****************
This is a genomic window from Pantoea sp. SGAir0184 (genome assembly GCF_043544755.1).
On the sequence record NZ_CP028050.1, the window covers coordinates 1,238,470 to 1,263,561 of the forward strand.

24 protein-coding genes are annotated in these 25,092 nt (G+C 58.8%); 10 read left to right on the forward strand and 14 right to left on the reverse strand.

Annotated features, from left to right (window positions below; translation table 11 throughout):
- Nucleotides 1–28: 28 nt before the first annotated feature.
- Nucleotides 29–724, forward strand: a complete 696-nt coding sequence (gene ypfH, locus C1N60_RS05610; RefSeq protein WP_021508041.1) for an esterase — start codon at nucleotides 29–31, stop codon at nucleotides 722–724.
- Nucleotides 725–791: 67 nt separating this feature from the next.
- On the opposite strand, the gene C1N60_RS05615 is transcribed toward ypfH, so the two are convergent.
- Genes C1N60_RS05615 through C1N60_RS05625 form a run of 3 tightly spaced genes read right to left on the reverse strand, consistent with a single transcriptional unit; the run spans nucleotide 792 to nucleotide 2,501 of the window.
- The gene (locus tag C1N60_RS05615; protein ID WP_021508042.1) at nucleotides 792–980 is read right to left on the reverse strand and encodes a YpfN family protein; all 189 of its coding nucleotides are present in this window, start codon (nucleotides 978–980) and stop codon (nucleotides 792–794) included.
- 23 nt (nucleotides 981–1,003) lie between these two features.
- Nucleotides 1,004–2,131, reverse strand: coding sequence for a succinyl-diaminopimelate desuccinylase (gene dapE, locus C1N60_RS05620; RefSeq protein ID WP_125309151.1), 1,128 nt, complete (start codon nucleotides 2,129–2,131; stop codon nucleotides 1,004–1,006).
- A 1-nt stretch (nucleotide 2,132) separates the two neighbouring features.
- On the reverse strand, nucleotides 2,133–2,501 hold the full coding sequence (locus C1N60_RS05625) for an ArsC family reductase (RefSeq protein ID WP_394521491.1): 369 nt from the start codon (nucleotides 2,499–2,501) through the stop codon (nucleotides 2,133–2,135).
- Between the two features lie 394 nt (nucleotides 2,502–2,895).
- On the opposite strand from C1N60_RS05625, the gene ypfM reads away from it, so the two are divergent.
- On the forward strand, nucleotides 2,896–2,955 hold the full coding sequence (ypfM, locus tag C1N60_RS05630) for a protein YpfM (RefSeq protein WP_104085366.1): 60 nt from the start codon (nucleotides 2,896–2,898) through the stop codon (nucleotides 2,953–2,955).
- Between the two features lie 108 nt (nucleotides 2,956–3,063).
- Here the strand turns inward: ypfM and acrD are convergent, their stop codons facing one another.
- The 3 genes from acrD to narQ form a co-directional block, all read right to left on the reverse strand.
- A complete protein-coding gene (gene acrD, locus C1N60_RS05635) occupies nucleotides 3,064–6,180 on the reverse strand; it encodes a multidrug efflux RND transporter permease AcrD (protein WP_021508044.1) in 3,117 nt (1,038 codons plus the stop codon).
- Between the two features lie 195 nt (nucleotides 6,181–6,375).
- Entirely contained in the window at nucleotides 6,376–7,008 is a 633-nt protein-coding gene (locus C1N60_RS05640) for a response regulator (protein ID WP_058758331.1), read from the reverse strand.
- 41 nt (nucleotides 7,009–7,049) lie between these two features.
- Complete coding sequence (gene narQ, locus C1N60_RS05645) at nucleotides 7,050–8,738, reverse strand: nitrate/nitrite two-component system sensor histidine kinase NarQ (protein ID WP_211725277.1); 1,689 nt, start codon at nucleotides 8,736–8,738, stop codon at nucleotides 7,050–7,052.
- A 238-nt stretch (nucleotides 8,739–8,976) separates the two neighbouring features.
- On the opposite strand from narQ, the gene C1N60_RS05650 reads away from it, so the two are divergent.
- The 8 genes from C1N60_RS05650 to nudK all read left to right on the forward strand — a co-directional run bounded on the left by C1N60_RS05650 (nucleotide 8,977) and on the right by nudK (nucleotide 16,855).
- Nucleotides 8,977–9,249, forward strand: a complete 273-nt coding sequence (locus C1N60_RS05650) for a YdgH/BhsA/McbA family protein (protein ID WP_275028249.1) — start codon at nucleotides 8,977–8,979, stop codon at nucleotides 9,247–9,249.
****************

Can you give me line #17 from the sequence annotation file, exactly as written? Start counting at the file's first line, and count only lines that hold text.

- On the forward strand, nucleotides 2,896–2,955 hold the full coding sequence (ypfM, locus tag C1N60_RS05630) for a protein YpfM (RefSeq protein WP_104085366.1): 60 nt from the start codon (nucleotides 2,896–2,898) through the stop codon (nucleotides 2,953–2,955).